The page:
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Item #40497 The Country Builder’s Assistant: Fully Explaining, the Best Methods for Striking Regular and Quirked Mouldings [...] Carefully Engraved on Thirty-Seven Copperplates with a Printed Explanation to each. Asher BENJAMIN.
The Country Builder’s Assistant: Fully Explaining, the Best Methods for Striking Regular and Quirked Mouldings [...] Carefully Engraved on Thirty-Seven Copperplates with a Printed Explanation to each
The Country Builder’s Assistant: Fully Explaining, the Best Methods for Striking Regular and Quirked Mouldings [...] Carefully Engraved on Thirty-Seven Copperplates with a Printed Explanation to each
The Country Builder’s Assistant: Fully Explaining, the Best Methods for Striking Regular and Quirked Mouldings [...] Carefully Engraved on Thirty-Seven Copperplates with a Printed Explanation to each
The Country Builder’s Assistant: Fully Explaining, the Best Methods for Striking Regular and Quirked Mouldings [...] Carefully Engraved on Thirty-Seven Copperplates with a Printed Explanation to each
The Country Builder’s Assistant: Fully Explaining, the Best Methods for Striking Regular and Quirked Mouldings [...] Carefully Engraved on Thirty-Seven Copperplates with a Printed Explanation to each
The Country Builder’s Assistant: Fully Explaining, the Best Methods for Striking Regular and Quirked Mouldings [...] Carefully Engraved on Thirty-Seven Copperplates with a Printed Explanation to each

The Country Builder’s Assistant: Fully Explaining, the Best Methods for Striking Regular and Quirked Mouldings [...] Carefully Engraved on Thirty-Seven Copperplates with a Printed Explanation to each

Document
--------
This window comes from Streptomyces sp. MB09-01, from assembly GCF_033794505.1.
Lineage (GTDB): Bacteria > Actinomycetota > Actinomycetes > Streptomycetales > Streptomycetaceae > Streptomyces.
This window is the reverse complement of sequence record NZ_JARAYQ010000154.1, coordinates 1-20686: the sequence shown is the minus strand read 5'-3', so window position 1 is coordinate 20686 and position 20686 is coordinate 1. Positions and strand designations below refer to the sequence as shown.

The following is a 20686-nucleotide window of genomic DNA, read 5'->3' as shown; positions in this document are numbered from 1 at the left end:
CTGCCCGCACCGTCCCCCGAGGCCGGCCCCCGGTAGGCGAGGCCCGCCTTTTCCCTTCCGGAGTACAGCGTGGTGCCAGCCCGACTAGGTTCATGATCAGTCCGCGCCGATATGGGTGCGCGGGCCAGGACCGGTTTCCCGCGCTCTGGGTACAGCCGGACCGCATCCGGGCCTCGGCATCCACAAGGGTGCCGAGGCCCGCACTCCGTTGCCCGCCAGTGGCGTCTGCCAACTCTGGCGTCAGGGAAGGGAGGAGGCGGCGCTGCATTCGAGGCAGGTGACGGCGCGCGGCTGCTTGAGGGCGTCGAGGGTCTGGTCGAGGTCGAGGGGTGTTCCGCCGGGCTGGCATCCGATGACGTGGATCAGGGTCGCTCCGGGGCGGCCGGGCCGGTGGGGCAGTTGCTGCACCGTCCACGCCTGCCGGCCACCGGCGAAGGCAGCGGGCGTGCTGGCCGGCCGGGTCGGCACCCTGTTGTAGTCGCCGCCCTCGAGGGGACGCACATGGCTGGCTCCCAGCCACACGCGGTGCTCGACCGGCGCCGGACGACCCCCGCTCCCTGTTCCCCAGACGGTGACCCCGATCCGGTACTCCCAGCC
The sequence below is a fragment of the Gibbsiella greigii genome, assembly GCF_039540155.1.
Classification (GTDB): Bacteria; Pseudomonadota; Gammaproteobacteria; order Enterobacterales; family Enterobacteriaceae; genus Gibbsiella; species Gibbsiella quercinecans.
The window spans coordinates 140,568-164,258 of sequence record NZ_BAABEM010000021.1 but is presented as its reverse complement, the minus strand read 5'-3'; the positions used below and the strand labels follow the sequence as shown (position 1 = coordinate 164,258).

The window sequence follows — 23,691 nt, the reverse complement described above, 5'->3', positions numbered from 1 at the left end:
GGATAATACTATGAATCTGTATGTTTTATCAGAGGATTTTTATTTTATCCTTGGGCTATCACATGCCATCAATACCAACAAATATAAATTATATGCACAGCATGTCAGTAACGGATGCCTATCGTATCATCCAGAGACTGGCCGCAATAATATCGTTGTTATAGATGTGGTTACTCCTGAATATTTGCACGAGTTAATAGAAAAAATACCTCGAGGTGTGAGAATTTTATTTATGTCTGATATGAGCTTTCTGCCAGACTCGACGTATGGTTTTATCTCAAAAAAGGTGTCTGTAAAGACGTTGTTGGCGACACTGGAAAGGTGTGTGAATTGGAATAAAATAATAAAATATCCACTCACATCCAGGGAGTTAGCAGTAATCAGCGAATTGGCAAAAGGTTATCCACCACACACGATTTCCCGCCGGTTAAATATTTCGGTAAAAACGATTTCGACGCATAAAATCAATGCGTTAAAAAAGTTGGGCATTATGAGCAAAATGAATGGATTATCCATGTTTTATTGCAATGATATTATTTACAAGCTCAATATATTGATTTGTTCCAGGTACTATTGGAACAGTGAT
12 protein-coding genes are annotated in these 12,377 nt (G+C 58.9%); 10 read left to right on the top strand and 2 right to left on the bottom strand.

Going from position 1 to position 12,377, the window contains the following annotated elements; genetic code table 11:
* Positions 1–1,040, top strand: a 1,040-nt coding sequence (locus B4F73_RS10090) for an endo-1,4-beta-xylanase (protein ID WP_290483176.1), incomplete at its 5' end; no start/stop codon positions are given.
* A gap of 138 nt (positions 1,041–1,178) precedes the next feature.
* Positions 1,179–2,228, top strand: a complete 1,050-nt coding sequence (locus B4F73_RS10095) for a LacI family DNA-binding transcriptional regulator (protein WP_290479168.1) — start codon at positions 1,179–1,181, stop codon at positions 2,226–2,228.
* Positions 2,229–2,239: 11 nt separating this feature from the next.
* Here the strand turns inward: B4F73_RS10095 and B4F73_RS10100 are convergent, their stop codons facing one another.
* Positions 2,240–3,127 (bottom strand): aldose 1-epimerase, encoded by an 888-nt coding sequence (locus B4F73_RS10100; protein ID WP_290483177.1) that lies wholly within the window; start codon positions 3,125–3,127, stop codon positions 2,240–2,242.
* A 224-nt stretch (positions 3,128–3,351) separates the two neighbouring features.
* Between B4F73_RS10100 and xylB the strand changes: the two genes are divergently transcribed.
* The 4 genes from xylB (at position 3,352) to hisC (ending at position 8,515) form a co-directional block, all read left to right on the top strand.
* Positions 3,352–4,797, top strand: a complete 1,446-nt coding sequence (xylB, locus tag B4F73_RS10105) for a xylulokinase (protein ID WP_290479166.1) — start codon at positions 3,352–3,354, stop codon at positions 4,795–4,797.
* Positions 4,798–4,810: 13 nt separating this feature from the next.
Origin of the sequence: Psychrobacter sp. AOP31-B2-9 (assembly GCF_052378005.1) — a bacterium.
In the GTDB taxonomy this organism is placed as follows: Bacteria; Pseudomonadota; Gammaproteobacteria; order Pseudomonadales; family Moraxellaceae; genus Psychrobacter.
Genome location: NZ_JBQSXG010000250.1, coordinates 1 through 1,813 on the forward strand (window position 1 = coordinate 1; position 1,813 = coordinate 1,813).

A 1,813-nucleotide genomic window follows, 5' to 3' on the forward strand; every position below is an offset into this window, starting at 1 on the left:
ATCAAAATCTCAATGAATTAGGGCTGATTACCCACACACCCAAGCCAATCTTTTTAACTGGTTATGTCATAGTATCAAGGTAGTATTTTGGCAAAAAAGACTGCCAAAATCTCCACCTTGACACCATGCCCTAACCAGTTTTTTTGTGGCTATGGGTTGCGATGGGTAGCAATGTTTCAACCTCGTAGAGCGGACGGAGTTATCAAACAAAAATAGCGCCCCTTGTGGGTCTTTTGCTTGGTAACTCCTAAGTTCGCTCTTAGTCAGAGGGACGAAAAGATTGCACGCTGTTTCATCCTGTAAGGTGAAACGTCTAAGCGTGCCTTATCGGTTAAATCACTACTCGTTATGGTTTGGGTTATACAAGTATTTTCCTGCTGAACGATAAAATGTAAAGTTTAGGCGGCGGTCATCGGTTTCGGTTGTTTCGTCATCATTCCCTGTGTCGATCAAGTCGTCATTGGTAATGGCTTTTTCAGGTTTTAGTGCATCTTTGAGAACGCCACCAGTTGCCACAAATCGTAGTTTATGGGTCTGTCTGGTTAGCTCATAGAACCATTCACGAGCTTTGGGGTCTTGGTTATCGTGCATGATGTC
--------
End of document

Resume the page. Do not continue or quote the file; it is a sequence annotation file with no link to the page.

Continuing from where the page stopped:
Greenfield: Printed by John Denio, 1805. 4to. (7 1/2 x 5 3/4 inches). Engraved frontispiece and 37 engraved plates, 2 of which folding, with accompanying text leaves.

Contemporary sheep. Custom chemise and slipcase.

Fourth and final edition of the earliest original American book of architecture - a landmark work, and a cornerstone of any collection on American arts. "There is scarcely a village which in moulding profiles, cornice details, church spire, or farm-house does not reflect his influence" (DAB).

Earlier architectural works printed in the United States were simply compilations or reprintings of British material (e.g. John Norman's Town and Country Builder's Assistant of 1786). Benjamin's work is a classic and important American architectural treatise, by the man who was most responsible for disseminating late colonial details throughout New England, beautifully illustrated with engravings of colonial buildings, elevations of churches and homes, ornaments, cornices, etc., reflecting the influences of the Doric, Ionic, and Corinthian orders. "The career of the first American architectural writer, Asher Benjamin (1773-1845), covered several decades of the early nineteenth century. Both the books he wrote and the buildings he designed had an influence on building in New England that is still visible. He probably will be best remembered for his popularization of the federal style through his early books (and the Greek revival in his later ones)" (Thompson). As a testament to its importance in the development of American architecture, the text appears in several relevant exhibition catalogues. These include: "The Sources of Classicism," Univ. of Texas, 1978; "Printed Books on Architecture," Univ. of Illinois, 1960 (later edition); "The Builder's Guide," Colby College, 1969 (later edition), "The Colonial Scene," John Carter Brown Library, 1950; "A Society's Chief Joys," American Antiquarian Society, 1969; and "Wellsprings of a Nation," American Antiquarian Society, 1977.

Hitchcock, American Architectural Books, 114; Rink, E. Technical Americana, 2501.

Item #40497

Price: $9,500.00

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